Microsoft and OpenAI warn about nation-state hackers weaponizing AI for cyberattacks

Hackers Weaponizing AI for Cyberattacks

Nation-state actors associated with Russia, North Korea, Iran, and China are experimenting with artificial intelligence (AI) and large language models (LLMs) to supplement their ongoing cyberattack operations.

The findings come from a report that Microsoft published in collaboration with OpenAI said they disrupted the efforts of five state-affiliated actors who used its AI services to conduct malicious cyber activities by terminating their assets and accounts.

“Language support is a natural feature of LLMs and is attractive to threat actors with a continued focus on social engineering and other techniques that rely on false, deceptive communications tailored to their targets’ jobs, professional networks and other relationships,” Microsoft says. said in a report shared with The Hacker News.

While no significant or new attacks have been detected to date using the LLMs, adversarial reconnaissance of AI technologies has transcended several stages of the attack chain, such as reconnaissance, coding assistance, and malware development.

“These actors generally attempted to use OpenAI services to query open source information, translate it, find coding errors, and perform basic coding tasks,” the AI ​​company said.

For example, the Russian nation-state group, tracked as Forest Blizzard (also known as APT28), is said to have used its offering to conduct open-source research into satellite communications protocols and radar imaging technology, as well as support with scripting tasks.

Some of the other notable hacking crews are listed below:

  • Emerald Sleet (aka Kimusky), a North Korean threat actor, has used LLMs to identify experts, think tanks, and organizations focused on defense issues in the Asia-Pacific region, understand publicly available deficiencies, assist with basic scripting tasks, and to prepare content that can be used in phishing campaigns.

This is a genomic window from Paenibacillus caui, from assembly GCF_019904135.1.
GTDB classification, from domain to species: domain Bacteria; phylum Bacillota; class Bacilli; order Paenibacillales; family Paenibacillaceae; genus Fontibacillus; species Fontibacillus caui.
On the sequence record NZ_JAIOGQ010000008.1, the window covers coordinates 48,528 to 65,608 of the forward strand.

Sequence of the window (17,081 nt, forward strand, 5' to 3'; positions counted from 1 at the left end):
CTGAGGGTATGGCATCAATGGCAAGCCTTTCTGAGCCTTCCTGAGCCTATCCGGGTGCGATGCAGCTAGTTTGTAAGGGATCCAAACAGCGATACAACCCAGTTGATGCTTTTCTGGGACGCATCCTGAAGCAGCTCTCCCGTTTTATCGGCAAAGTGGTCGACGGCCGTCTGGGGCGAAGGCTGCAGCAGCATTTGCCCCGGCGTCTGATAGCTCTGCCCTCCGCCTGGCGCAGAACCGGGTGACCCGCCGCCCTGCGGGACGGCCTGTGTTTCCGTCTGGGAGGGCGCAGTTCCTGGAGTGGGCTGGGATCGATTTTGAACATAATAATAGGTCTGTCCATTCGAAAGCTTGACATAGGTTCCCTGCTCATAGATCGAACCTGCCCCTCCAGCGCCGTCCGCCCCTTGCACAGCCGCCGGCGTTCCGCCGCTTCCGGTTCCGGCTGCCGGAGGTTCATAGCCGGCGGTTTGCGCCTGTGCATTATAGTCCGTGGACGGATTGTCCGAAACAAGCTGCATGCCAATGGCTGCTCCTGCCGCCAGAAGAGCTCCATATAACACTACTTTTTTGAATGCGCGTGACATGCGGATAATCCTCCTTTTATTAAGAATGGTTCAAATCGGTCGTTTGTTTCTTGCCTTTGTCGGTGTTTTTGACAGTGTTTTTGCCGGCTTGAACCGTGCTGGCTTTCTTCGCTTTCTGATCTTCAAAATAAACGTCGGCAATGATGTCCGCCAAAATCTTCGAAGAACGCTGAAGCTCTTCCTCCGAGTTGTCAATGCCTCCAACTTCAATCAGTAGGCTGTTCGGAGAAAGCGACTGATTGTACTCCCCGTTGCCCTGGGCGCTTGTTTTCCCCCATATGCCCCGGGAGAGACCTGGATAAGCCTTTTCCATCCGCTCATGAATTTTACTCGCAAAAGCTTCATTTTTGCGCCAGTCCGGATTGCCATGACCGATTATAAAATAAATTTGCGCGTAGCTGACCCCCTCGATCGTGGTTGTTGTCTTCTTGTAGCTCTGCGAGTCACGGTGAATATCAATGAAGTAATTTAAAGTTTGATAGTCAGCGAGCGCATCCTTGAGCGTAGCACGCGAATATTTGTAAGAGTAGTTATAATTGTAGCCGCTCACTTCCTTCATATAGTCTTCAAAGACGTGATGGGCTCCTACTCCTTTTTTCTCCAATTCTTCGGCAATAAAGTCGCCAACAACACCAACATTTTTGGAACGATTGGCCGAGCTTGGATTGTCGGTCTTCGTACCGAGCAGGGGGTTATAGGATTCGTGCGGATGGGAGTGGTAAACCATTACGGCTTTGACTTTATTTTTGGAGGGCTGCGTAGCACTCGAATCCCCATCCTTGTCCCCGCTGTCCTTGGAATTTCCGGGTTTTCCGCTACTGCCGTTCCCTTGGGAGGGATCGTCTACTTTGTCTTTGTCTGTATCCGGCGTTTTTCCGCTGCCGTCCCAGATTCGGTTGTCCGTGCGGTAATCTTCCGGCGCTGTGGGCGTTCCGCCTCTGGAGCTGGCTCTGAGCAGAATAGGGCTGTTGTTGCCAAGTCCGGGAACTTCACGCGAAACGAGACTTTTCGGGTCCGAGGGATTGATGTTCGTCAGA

• Crimson Sandstorm (aka Imperial Kitten), an Iranian threat actor who has used LLMs to create code snippets related to app and web development, generate phishing emails, and explore common ways malware can evade detection
  • Charcoal Typhoon (also known as Aquatic Panda), a Chinese threat actor that has used LLMs to research various companies and vulnerabilities, generate scripts, create content likely to be used in phishing campaigns, and identify techniques for behavior after a compromise
  • Salmon typhoon (aka Maverick Panda), a Chinese threat actor who used LLMs to translate technical documents, retrieve publicly available information on multiple intelligence agencies and regional threat actors, fix coding errors, and find cloaking tactics to evade detection

Microsoft said it is also formulating a set of principles to mitigate the risks of the malicious use of AI tools and APIs by advanced persistent threats (APTs), advanced persistent manipulators (APMs) and cybercriminal syndicates and devise effective guardrails and security. mechanisms surrounding his models.

“These principles include identification and action against the use of malicious actors, notification of other AI service providers, cooperation with other stakeholders and transparency,” Redmond said.

#Microsoft #OpenAI #warn #nationstate #hackers #weaponizing #cyberattacks

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